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Gas for Power Generation: Availability and Pricing, Shri R V Shahi, Former Secretary, Ministry of Power

While India is planning for a quantum shift in its power profile, from a highly coal centric electricity generation towards a non-fossil fuel based power system, it is important to analyse the issues which may confront this strategy to succeed. Even if we are able to develop entire hydro potential of the country, which is estimated to be of the order of 150 GW, and also succeed in having an accelerated capacity addition programmes through nuclear route, which are estimated to yield about 60 GW by 2032, as per the projection coal continues to occupy the largest space. Getting the targets on hydro fulfilled and similarly the nuclear capacity to the extent projected achieved, are really challenging, if not impossible. In the case of hydroelectric projects, we are going to face serious problems on account of environment, forest and wildlife clearances. Rehabilitation and resettlement issues for large storage based projects always create serious difficulties and, therefore, delays. In spite of best of intentions and efforts both Eleventh and Twelfth Plan are going to see further dilution in the hydroelectric proportion of the total installed capacity. Similarly, on the nuclear front, as it is, the gestation periods are comparatively much larger. Getting about 7% of nuclear capacity with respect to the total installed capacity, up from less than 3% now, in next over 20 years, is not an easy task. The capacity additions through solar and other new technology routes would, no doubt, be accelerated, yet we may not expect a substantial jump from present 10% from the non-conventional energy sources.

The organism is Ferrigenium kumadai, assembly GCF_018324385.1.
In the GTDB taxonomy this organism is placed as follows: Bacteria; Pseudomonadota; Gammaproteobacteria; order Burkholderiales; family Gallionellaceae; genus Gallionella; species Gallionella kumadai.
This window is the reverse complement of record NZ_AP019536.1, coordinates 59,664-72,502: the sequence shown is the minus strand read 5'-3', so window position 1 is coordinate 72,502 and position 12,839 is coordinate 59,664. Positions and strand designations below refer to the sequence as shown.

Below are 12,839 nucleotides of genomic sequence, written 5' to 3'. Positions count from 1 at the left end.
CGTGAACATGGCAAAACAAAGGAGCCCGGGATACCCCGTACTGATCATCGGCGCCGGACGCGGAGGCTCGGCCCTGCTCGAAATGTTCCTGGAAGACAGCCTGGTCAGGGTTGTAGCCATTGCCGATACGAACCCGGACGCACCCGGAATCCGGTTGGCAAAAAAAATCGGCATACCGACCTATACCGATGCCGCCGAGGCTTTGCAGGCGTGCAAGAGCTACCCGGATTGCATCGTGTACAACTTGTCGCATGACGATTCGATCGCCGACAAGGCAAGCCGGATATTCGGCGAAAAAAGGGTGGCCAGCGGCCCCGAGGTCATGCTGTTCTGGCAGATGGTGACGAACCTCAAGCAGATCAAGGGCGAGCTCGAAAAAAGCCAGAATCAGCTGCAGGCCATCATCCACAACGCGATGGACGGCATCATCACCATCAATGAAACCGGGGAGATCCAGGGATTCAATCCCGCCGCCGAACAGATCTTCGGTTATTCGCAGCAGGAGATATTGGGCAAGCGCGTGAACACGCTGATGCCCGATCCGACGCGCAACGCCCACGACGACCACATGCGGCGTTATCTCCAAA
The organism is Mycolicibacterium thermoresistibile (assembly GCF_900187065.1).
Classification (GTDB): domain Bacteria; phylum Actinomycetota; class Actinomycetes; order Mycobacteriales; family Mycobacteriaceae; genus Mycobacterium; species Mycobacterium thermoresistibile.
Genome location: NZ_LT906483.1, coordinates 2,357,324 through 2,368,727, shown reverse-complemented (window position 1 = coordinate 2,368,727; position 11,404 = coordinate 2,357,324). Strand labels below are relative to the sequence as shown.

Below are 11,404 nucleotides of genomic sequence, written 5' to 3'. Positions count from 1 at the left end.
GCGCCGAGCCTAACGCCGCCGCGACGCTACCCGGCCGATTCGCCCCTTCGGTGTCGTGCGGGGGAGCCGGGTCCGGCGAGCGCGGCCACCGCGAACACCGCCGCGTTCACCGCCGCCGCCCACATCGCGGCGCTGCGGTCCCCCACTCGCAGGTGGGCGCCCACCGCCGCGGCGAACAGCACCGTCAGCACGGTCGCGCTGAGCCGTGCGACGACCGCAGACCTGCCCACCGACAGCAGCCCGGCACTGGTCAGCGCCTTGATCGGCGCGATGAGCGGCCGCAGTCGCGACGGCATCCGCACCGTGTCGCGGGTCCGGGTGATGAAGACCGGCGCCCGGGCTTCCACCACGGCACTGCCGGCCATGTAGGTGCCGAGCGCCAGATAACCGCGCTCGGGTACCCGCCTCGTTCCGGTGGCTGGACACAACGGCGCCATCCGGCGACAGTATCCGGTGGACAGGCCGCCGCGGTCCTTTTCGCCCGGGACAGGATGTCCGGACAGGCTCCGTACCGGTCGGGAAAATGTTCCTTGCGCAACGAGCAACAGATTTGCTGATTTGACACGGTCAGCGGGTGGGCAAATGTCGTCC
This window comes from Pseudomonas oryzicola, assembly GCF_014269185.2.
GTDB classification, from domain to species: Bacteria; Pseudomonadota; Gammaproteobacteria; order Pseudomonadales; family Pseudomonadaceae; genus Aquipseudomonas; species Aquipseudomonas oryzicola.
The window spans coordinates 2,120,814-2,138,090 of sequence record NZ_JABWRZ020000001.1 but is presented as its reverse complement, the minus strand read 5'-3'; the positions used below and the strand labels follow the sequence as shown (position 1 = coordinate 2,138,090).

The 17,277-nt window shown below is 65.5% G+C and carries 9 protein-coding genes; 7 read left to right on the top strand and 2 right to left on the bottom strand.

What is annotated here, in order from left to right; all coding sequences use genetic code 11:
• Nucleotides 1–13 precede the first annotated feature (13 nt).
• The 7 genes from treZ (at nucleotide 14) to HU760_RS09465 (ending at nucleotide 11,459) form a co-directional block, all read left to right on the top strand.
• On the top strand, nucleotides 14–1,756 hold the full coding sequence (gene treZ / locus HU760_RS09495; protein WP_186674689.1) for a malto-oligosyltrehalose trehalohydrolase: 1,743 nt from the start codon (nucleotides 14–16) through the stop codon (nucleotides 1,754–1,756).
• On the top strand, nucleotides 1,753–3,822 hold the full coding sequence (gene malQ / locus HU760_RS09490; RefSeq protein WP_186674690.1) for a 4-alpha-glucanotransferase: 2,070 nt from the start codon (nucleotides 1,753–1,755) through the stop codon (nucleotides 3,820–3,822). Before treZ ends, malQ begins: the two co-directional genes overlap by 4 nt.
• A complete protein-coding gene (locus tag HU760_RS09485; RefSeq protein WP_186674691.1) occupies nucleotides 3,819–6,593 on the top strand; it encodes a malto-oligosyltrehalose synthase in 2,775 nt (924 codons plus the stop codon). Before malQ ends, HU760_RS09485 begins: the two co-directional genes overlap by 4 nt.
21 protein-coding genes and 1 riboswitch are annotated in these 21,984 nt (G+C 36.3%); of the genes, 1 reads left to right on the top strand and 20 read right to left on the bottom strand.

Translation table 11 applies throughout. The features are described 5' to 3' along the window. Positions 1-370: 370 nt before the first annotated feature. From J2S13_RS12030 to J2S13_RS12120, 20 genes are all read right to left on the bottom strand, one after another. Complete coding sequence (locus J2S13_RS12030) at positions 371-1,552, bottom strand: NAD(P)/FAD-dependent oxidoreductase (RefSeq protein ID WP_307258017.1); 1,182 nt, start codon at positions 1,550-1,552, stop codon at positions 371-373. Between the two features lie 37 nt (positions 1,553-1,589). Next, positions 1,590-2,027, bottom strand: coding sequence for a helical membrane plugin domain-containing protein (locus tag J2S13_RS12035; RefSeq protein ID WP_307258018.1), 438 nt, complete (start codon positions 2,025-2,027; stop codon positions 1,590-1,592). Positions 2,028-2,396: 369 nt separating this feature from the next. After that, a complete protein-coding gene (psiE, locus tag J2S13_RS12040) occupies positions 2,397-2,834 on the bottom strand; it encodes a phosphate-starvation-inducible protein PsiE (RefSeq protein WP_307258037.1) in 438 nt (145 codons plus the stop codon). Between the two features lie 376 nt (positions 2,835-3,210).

Gas based power generation constitutes about 10%. In the past, until the gas production started from KG Basin, even the 10% capacity, based on gas, remained starved of adequate supply of gas, and, as a result, these power plants (about 15,000 MW) were performing at less than 60% Plant Load Factor. Now, with additional gas supply consequent upon KG Gas production, the situation has improved significantly. If our climate change concerns have to be adequately mitigated, apart from dependence on hydro, nuclear and non-conventional sources of power generation, we must think in terms of enhancing power generation through Combined Cycle Power Plants using gas as the fuel. Apart from large Combined Cycle Plants, the other two alternatives which could be considered include heat and power systems based on gas and also Decentralised Distributed Generation using gas the fuel.

It has been established that in clusters like hospitals, hotels, shopping malls, combined heat and power systems, could lead to an efficiency of utilisation of gas to the extent of more than 60%. Even combined cycle large power plants may not yield such results. Bureau of Energy Efficiency, Central Electricity Authority and Ministry of Power could consider a comprehensive examination and evaluation of this approach. Once it is accepted that this type of systems could really deliver a much better and more efficient utilisation of gas, several clusters in large towns and cities could be identified and the development of such power generation facilities could be encouraged and facilitated. One need to answer the question that with the same quantity of gas if we are able to get larger quantity of power and also replace additional quantity of power which could be otherwise used for heating and cooling purposes, why not use these systems in an extensive manner. If this conclusion is validated, there would be a need for a preferential allotment of gas to support development of combined heat and power systems.